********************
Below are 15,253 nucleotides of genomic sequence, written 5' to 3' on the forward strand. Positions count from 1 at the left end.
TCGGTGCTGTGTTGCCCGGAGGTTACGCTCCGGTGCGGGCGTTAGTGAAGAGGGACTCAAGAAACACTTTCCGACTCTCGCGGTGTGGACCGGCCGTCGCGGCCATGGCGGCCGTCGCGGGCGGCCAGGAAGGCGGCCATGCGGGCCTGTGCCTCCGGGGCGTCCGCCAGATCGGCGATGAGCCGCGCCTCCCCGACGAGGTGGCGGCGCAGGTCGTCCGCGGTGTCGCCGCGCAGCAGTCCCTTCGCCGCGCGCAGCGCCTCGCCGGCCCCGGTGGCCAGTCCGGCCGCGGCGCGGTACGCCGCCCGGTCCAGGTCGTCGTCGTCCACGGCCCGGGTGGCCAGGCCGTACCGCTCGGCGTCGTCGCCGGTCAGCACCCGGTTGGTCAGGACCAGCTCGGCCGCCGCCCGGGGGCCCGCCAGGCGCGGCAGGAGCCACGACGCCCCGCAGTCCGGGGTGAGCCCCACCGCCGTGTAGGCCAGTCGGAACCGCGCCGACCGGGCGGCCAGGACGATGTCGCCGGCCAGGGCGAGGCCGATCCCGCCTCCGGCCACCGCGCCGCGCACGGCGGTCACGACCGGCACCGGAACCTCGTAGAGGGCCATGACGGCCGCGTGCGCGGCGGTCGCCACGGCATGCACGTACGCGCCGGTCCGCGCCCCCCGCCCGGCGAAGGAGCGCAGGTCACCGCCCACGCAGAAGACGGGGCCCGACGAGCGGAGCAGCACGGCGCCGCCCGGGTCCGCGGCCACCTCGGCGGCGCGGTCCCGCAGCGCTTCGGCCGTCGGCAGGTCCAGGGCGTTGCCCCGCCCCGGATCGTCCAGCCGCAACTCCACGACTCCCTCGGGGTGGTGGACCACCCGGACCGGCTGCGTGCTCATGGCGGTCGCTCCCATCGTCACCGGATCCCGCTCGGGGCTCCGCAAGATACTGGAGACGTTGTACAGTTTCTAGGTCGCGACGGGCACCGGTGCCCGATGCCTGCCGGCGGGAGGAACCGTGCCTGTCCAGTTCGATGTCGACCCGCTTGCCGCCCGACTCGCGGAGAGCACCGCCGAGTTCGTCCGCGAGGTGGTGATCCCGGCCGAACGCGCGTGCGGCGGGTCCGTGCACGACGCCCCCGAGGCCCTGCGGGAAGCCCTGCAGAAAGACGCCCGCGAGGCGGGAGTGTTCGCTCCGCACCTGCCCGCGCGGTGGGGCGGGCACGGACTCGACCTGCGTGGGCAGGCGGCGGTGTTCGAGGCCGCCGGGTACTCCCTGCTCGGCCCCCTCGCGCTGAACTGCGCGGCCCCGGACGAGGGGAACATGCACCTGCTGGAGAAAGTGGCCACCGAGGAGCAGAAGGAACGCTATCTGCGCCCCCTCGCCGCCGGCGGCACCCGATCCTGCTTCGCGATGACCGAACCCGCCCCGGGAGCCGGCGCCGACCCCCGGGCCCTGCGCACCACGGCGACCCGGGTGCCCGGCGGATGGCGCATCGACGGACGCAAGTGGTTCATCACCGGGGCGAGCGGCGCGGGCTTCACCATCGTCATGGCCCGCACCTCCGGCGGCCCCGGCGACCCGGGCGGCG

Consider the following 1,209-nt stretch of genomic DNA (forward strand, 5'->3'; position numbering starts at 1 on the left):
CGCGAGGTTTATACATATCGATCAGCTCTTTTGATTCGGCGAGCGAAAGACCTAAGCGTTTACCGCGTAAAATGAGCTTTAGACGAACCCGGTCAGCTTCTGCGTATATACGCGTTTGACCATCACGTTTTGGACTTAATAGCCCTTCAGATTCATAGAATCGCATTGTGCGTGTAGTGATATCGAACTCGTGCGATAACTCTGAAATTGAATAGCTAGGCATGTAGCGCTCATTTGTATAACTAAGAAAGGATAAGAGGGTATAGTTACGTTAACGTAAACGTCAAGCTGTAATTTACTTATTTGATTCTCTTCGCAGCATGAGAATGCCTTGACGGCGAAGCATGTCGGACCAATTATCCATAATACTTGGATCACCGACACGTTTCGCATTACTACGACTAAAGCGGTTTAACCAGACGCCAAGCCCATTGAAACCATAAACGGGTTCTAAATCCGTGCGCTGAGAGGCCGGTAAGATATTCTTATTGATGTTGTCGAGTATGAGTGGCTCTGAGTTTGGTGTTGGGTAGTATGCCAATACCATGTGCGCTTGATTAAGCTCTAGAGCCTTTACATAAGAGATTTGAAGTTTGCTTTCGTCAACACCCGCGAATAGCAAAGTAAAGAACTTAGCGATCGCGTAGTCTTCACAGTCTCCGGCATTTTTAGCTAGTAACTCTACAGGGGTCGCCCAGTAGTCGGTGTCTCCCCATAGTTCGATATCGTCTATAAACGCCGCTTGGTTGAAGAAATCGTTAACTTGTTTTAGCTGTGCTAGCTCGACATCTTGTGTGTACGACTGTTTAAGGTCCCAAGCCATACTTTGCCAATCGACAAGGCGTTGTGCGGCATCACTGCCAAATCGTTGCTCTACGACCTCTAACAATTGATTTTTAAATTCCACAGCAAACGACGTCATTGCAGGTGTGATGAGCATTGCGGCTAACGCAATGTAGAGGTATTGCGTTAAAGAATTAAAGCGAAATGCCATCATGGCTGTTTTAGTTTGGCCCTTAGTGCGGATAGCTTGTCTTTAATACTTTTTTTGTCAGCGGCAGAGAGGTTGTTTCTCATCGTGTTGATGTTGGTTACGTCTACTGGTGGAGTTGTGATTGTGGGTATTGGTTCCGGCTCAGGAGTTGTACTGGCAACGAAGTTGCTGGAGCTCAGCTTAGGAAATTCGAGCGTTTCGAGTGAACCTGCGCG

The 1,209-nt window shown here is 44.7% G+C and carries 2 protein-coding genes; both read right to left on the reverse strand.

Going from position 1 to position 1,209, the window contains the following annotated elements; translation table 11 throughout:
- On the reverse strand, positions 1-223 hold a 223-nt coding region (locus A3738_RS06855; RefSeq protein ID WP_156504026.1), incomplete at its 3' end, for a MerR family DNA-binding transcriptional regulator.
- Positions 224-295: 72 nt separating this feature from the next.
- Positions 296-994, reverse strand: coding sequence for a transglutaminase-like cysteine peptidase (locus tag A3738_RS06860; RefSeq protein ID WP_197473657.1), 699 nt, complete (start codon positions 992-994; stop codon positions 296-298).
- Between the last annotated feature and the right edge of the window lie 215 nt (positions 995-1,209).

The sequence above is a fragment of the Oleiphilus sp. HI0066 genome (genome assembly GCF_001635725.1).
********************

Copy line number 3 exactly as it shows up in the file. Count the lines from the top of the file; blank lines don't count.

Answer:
Consider the following 1,209-nt stretch of genomic DNA (forward strand, 5'->3'; position numbering starts at 1 on the left):